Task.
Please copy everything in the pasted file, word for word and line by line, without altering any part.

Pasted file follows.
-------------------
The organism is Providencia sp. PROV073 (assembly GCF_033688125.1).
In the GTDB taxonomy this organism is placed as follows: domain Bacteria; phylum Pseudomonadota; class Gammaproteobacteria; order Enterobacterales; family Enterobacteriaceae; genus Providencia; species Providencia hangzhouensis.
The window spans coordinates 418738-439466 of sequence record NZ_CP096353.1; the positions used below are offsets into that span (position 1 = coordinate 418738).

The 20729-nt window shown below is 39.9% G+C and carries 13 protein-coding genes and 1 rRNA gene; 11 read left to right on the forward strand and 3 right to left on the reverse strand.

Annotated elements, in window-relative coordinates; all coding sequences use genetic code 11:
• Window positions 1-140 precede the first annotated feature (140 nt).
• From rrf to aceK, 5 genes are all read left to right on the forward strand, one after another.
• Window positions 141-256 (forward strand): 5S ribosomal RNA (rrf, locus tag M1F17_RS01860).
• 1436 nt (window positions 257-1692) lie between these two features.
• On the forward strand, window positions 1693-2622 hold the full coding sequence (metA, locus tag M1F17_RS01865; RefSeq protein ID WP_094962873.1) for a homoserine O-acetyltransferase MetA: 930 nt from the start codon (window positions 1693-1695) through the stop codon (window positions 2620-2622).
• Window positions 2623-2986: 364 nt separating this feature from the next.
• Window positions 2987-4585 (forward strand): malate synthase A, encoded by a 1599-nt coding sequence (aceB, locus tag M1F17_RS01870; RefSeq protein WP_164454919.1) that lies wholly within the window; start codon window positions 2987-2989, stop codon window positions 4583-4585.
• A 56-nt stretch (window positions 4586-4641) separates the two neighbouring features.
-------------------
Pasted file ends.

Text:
The organism is Providencia sp. PROV073 (assembly GCF_033688125.1).
In the GTDB taxonomy this organism is placed as follows: domain Bacteria; phylum Pseudomonadota; class Gammaproteobacteria; order Enterobacterales; family Enterobacteriaceae; genus Providencia; species Providencia hangzhouensis.
The window spans coordinates 418738-439466 of sequence record NZ_CP096353.1; the positions used below are offsets into that span (position 1 = coordinate 418738).

The 20729-nt window shown below is 39.9% G+C and carries 13 protein-coding genes and 1 rRNA gene; 11 read left to right on the forward strand and 3 right to left on the reverse strand.

Annotated elements, in window-relative coordinates; all coding sequences use genetic code 11:
• Window positions 1-140 precede the first annotated feature (140 nt).
• From rrf to aceK, 5 genes are all read left to right on the forward strand, one after another.
• Window positions 141-256 (forward strand): 5S ribosomal RNA (rrf, locus tag M1F17_RS01860).
• 1436 nt (window positions 257-1692) lie between these two features.
• On the forward strand, window positions 1693-2622 hold the full coding sequence (metA, locus tag M1F17_RS01865; RefSeq protein ID WP_094962873.1) for a homoserine O-acetyltransferase MetA: 930 nt from the start codon (window positions 1693-1695) through the stop codon (window positions 2620-2622).
• Window positions 2623-2986: 364 nt separating this feature from the next.
• Window positions 2987-4585 (forward strand): malate synthase A, encoded by a 1599-nt coding sequence (aceB, locus tag M1F17_RS01870; RefSeq protein WP_164454919.1) that lies wholly within the window; start codon window positions 2987-2989, stop codon window positions 4583-4585.
• A 56-nt stretch (window positions 4586-4641) separates the two neighbouring features.